Patent Law Draft Threatens to Weaken Investment, Access To Medicines
BMI View: Turkey's ambition to become a manufacturing hub for drugmakers may not be realised if the current draft of the Patent Law is not amended significantly. In its current form, it undermines patent protection which drives innovation in the pharmaceutical sector. The amendments are less about reforming IP law and more aimed at striking the trade balance in the sector and granting local drugmakers an advantage over foreign competitors. In their desire to balance budgets and boost foreign investment, lawmakers are sidestepping the crucial issue of access to medicines.
The Turkish pharmaceutical manufacturers' association, the AIFD, has recently released a press statement highlighting the deficiencies in the draft Patent Law 1/756 currently undergoing review in parliament. The AIFD noted that Turkey's position in the Property Rights Alliance (PRA) 2012 Intellectual Property Rights Protection Index fell to 65 out of 129 countries, behind regional and emerging market competitors. Therefore, the wording of the new Patent Law could potentially offer recourse to Turkey's dire intellectual property rights laws, which have been cited as holding back foreign direct investment by pharmaceutical companies in the Turkish economy and the rolling over of product launches.
While the preamble to the draft law states its purpose is to bring Turkey's IP laws in compliance with international norms, the AIFD believes the draft has deviated from this objective, following amendments suggested by parliamentarians. There are currently provisions within the draft law that contradict EU Directives and European Patent Convention (EPC) and in fact worsen the current level of respect for IP within the country.
The amendments weaken patent protection by removing marketing exclusivity extensions through secondary indicators, increasing the time limit for patent applications from a maximum of 2 years, limiting the number of examinations by the patent office, allowing licensors to extend their licensing activities without permission from patent holder and restrictions on rights arising from awarding of patents.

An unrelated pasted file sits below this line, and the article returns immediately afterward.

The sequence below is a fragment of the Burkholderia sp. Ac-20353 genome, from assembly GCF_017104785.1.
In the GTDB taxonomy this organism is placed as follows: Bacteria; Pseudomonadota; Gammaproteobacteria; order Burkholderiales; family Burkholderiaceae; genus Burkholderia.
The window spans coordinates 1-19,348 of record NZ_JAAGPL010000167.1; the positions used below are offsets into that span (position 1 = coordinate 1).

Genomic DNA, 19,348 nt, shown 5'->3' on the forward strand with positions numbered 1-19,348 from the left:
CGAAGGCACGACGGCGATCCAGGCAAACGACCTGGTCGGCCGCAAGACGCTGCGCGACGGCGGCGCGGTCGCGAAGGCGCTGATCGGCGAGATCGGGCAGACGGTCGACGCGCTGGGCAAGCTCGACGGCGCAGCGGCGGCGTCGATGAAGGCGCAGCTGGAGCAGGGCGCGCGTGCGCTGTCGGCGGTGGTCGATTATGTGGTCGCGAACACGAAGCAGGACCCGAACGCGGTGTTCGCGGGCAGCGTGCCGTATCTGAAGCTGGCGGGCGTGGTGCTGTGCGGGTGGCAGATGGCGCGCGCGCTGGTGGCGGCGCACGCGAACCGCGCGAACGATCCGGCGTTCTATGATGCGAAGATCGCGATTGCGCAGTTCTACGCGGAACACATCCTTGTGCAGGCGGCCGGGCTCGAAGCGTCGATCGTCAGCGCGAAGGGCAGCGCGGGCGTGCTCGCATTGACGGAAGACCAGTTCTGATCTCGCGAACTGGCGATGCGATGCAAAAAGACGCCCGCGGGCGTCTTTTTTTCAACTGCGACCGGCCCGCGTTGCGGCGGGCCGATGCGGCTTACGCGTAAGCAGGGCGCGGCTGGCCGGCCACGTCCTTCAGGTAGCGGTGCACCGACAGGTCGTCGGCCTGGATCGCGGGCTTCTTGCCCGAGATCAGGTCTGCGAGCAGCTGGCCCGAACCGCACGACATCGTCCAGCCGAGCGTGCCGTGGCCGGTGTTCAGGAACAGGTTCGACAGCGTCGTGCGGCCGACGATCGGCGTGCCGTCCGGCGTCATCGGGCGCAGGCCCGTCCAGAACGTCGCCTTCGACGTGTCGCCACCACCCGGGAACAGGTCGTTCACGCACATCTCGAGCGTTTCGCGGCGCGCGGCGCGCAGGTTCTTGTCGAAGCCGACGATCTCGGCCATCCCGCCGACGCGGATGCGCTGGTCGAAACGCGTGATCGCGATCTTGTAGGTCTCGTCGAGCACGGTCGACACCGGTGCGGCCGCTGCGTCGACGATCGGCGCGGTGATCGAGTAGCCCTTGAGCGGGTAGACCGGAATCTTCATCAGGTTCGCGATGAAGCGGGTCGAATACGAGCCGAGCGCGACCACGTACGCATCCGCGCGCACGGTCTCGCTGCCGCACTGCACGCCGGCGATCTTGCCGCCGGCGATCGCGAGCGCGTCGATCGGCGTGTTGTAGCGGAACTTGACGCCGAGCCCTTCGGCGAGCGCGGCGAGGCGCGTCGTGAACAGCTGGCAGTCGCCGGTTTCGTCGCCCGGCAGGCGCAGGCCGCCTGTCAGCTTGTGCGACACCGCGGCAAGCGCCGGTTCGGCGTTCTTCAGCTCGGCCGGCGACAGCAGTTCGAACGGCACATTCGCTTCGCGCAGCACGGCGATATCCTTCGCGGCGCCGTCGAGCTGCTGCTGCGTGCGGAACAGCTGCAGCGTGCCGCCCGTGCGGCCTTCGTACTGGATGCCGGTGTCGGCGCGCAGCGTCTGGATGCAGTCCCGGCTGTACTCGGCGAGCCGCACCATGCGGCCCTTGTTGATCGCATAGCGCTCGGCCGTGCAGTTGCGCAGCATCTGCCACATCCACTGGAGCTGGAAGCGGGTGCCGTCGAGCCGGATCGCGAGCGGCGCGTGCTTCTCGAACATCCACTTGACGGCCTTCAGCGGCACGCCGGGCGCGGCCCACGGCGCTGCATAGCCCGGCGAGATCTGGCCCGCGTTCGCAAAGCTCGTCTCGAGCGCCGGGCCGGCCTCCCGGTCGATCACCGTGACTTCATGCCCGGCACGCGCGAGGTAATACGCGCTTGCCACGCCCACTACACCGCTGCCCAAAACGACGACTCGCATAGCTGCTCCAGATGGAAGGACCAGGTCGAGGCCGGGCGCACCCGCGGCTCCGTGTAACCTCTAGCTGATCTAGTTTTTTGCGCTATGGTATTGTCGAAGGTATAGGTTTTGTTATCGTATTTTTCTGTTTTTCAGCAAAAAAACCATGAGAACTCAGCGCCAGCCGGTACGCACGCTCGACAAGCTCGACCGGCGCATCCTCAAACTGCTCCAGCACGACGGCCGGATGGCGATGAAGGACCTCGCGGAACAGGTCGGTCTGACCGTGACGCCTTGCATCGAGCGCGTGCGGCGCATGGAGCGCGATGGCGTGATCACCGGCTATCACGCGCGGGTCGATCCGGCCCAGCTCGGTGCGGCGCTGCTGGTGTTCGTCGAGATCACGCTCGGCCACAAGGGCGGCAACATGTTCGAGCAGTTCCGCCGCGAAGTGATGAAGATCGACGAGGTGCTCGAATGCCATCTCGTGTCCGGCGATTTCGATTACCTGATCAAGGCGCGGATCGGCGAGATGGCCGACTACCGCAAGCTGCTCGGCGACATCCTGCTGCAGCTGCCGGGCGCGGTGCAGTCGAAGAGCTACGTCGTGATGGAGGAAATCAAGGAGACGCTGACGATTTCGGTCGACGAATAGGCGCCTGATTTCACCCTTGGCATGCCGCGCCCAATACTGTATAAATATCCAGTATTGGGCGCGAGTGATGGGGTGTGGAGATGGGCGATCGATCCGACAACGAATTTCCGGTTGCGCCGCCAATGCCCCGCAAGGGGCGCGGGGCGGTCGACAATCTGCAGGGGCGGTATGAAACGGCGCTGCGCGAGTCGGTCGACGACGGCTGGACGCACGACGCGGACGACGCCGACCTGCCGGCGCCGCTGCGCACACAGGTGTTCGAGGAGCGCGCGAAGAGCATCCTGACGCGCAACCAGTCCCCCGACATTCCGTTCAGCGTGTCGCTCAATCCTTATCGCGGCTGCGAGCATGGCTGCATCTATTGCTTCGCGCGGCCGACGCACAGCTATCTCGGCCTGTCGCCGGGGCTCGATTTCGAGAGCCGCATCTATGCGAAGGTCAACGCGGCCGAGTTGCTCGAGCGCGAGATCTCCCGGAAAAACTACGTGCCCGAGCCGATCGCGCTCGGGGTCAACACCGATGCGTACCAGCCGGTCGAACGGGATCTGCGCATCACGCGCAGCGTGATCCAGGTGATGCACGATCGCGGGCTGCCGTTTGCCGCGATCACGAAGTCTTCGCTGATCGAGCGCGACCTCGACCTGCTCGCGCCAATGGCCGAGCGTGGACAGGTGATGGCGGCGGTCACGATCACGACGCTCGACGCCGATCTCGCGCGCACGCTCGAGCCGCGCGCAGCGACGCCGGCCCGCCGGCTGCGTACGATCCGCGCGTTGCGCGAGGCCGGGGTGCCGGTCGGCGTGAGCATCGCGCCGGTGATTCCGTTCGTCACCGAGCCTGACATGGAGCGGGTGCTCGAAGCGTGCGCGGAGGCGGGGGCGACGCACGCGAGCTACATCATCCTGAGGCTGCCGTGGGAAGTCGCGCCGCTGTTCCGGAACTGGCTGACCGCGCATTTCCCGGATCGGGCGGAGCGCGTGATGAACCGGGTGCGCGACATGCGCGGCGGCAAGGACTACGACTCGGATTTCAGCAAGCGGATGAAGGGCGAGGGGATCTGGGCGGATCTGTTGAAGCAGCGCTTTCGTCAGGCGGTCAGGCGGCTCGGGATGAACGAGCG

The parliamentarians who have submitted these amendments have done so on the basis that weakened patent protection is in the interests of the Turkish state. They claim that by limiting intellectual property rights, generic drugs can enter the market much earlier and reduce the pharmaceutical expenditure of the SSI, benefiting public finances. We have noted previously that the SSI runs a significant structural deficit that is only set to grow as access to healthcare improves. The AIFD counters this claim by noting that drug prices are set by the Ministry of Health and not free market conditions. The SSI, in its position as the largest procurer of medicines, demands large discounts over the prices set by the Ministry of Health. As such, the release of generic drugs onto the Turkish market has very little impact on prices and drug expenditure as originator drugs are already heavily discounted.
Secondly, the draft law proponents believe that weakening patent protection will reduce import dependence and strengthen the position of local drugmakers. However, it must be noted that almost a quarter of generic drugmakers operating in Turkey are foreign-owned and control some 25% of the pharmaceutical market. According to AIFD data, generic drugs account for 38% of all imported drugs in volume terms.
The draft law in its current form would serve to worsen the operating environment for drugmakers in Turkey. The PhRMA report released in April highlighted the weaknesses of Turkey's intellectual property laws and singled out Turkey in its annual submission to the US Trade Representative. Access to the latest innovative therapies is crucial in maintaining a functional healthcare system and improving patient outcomes; this new patent law would effectively remove all incentives for bringing such medicines to the Turkish market and ultimately Turkish patients losing out. We believe that Turkey must harmonise its IP laws with EU and international norms to reward innovation and attract foreign investment into its domestic market. Without some form of safety net, the Turkish market could very well lose its appeal to markets such as Russia and Ukraine.